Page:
A recent ‘clinical quality forum’ sponsored by The Children’s Care Network (TCCN) and Nutrition4Kids featured several good lectures. The symposium was titled “It’s Alimentary.” What follows are my notes –the full lectures from these talks will be available in the coming weeks on the Nutrition4Kids website. My notes may include some errors in transcription and errors of omission.
“The Importance of Intestinal Microbiota in Pediatric Health and Disease” by W Allan Walker (Harvard Medical School, Director of Division of Nutrition) reviewed data showing how changes in the microbiome, likely related to a ‘Western lifestyle’ has resulted in numerous health consequences.
- The hygiene hypothesis has correlated a greatly reduced risk of infections inversely to an increase in immune-mediated diseases including Crohn’s disease, multiple sclerosis, type 1 diabetes mellitus, and metabolic syndrome/obesity.
- The consequences of improved hygiene are likely mediated by alterations in gut microbiome
- To counter alterations in a ‘healthy’ microbiome, perhaps most important is normal neonatal colonization. This, in turn, is related to healthy pregnancy/full term gestation, vaginal delivery, absence of antibiotics in the first year of life (if feasible), and exclusive breastfeeding.
- A healthy first-year-of-life microbiome leads to improved tolerance (less allergies) and absence of chronic diseases.
- In those at risk for altered microbiome, probiotics may be beneficial.
- By 12-18 months, the microbiome has an ‘adult’ pattern of colonization with a bacterial signature that is present for the rest of someone’s life
Related blog posts:
- Gut Microbiome, Crohn’s Disease and Effect of Diet …
- The Search for a Dietary Culprit in IBD | gutsandgrowth
- Top Lecture: Enteral Nutrition for Crohn’s Disease …
- There is No Healthy Microbiome
A subsequent segment addressed “Weight Bias in Healthcare Professionals and What We Can Do About It” by Sheethal Reddy (Strong4Life Clinical Psychologist).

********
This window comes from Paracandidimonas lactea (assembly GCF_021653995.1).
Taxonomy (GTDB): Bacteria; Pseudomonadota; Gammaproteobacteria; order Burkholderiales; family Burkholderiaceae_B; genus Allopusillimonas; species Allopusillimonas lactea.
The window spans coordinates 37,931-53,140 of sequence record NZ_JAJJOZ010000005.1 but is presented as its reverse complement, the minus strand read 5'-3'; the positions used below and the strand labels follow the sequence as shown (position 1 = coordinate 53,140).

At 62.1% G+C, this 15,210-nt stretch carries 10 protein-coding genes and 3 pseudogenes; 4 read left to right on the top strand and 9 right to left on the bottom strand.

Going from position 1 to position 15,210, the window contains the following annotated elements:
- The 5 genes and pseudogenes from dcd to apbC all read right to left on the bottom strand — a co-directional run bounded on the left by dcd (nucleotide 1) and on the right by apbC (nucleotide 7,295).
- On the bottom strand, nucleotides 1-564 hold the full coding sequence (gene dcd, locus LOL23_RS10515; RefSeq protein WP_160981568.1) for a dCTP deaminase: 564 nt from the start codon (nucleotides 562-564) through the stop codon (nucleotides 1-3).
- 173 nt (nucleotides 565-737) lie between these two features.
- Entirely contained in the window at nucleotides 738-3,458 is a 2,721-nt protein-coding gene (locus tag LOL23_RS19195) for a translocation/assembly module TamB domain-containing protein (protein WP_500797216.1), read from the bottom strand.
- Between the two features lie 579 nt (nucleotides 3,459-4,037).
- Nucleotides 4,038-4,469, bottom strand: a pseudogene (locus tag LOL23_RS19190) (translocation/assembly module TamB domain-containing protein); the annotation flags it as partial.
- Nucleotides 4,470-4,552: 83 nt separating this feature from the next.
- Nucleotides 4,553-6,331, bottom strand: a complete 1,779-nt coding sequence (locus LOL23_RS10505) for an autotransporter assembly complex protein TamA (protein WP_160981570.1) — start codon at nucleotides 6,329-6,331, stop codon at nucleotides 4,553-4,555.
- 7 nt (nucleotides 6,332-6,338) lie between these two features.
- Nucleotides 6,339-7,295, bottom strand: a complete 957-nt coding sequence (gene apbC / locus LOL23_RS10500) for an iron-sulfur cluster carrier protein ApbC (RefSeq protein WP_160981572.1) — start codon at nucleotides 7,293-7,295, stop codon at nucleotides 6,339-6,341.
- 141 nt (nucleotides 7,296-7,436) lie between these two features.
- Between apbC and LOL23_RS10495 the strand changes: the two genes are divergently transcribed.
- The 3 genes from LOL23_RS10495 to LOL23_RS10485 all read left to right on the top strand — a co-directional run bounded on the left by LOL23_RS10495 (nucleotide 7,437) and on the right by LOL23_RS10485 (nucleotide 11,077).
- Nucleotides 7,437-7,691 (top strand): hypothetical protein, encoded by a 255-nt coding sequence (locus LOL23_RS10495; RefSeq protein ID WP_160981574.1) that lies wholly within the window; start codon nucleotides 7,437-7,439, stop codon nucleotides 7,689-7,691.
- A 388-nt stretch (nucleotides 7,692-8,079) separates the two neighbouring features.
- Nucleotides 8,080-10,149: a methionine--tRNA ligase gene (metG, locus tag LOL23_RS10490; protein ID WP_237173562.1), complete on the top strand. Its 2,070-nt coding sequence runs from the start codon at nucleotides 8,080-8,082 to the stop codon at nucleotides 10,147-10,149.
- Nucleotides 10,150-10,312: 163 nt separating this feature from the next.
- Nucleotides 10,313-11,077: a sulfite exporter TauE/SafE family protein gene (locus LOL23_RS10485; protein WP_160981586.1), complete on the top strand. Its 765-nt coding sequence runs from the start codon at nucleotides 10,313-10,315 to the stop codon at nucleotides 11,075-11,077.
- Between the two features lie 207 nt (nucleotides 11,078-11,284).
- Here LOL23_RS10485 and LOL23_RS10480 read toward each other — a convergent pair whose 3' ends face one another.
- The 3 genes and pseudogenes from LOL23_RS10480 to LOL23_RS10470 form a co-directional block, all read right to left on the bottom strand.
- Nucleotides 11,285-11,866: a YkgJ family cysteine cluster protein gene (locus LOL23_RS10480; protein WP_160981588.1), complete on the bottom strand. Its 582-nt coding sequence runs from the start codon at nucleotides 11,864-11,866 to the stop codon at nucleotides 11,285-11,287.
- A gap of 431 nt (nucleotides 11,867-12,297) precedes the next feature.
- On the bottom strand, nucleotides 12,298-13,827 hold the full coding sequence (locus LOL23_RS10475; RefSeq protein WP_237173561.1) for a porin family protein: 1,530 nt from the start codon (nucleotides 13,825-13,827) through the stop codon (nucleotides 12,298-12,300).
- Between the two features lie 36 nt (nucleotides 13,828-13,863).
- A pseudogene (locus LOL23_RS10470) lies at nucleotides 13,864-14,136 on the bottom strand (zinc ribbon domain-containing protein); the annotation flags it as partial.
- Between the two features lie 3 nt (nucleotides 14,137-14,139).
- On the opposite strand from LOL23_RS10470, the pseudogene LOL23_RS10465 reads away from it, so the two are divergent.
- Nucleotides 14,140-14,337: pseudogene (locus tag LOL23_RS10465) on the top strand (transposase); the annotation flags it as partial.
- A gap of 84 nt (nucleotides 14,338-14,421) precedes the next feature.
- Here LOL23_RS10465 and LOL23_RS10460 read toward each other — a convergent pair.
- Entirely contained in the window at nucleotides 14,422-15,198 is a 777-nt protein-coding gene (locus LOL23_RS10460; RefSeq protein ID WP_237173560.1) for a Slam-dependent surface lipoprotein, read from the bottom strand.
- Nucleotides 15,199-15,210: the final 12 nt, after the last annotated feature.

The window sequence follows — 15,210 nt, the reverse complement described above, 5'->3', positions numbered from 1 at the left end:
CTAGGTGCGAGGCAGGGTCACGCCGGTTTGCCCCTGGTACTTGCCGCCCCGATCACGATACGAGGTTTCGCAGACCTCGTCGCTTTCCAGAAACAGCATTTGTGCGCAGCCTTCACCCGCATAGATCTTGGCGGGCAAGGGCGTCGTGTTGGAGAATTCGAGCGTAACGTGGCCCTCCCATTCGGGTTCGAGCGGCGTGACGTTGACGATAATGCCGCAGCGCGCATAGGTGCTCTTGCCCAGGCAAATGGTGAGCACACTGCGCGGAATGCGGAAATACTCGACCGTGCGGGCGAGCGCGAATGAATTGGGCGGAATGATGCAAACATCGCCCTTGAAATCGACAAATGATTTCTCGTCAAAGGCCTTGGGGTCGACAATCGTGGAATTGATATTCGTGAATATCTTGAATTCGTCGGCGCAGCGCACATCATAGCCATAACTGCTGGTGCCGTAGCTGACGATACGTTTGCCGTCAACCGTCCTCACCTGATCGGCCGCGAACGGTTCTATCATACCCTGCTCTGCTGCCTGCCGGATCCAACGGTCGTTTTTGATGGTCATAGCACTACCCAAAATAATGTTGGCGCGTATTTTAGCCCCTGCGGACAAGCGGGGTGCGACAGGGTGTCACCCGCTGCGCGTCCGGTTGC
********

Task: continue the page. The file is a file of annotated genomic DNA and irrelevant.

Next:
- Physicians have been shown to exhibit decreased empathy with obese patients (KA Gudzune et al. Obesity 2013; 21: 2146-52)
- Bias can not be eliminated but can be better understood. The Implicit Attitude Test can help ascertain one’s level of bias. https://implicit.harvard.edu/implicit
- Ways to address obesity as a topic: “Is it OK to talk about…”, use of health report cards to review BMI
- “The most important thing you can be is kind”
Related blog posts:
- Parental Fat Stigma
- Projected Obesity Rates: Majority of Today’s Children to be Obese
- 7 Ways Parents Can Influence Risk of Obesity
- Can parents not know if their child is overweight?
- Skinnier TVs and Heavier Kids | gutsandgrowth
In another talk was related to obesity: “ERAS Nutrition in Bariatric Surgery” by Mark Wulkan (Emory University Professor of Surgery). ERAS is an acronym for Enhanced Recovery After Surgery –pioneered in colorectal surgery (Previous post on ERAS: ERAS-Enhanced Recovery after surgery)
- Using ERAS protocol, hospital length of stay has been shortened from 2 days to 1 day
- ERAS protocol has been associated with minimal use of narcotics –occasionally for breakthrough pain.
- Current bariatric surgery favored by Strong4Life team –Laparoscopic Sleeve Gastrectomy
Related blog entries:
- Twelve year Data: Pros and Cons with Bariatric Surgery
- Six year outcomes with Bariatric Surgery
- Reaching Consensus on Bariatric Intervention in Children and Adolescents | gutsandgrowth
- Bariatric Surgery and Reversal of NASH | gutsandgrowth
- Childhood Obesity and Consensus Recommendations | gutsandgrowth
- Trends in Adolescent Bariatric Surgery | gutsandgrowth